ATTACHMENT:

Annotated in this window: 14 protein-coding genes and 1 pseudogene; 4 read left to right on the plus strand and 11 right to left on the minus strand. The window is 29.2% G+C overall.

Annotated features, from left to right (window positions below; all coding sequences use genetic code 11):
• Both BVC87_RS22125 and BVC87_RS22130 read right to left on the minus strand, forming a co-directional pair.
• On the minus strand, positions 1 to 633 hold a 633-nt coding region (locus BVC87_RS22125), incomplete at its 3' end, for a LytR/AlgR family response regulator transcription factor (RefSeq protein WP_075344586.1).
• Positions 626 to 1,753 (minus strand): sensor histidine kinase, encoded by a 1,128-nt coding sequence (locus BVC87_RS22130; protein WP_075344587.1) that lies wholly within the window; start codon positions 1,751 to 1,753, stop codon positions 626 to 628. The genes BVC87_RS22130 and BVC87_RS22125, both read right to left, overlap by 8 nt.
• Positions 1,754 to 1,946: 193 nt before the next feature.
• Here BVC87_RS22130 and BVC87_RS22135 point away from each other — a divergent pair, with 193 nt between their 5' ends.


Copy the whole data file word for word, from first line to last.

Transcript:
Annotated in this window: 14 protein-coding genes and 1 pseudogene; 4 read left to right on the plus strand and 11 right to left on the minus strand. The window is 29.2% G+C overall.

Annotated features, from left to right (window positions below; all coding sequences use genetic code 11):
• Both BVC87_RS22125 and BVC87_RS22130 read right to left on the minus strand, forming a co-directional pair.
• On the minus strand, positions 1 to 633 hold a 633-nt coding region (locus BVC87_RS22125), incomplete at its 3' end, for a LytR/AlgR family response regulator transcription factor (RefSeq protein WP_075344586.1).
• Positions 626 to 1,753 (minus strand): sensor histidine kinase, encoded by a 1,128-nt coding sequence (locus BVC87_RS22130; protein WP_075344587.1) that lies wholly within the window; start codon positions 1,751 to 1,753, stop codon positions 626 to 628. The genes BVC87_RS22130 and BVC87_RS22125, both read right to left, overlap by 8 nt.
• Positions 1,754 to 1,946: 193 nt before the next feature.
• Here BVC87_RS22130 and BVC87_RS22135 point away from each other — a divergent pair, with 193 nt between their 5' ends.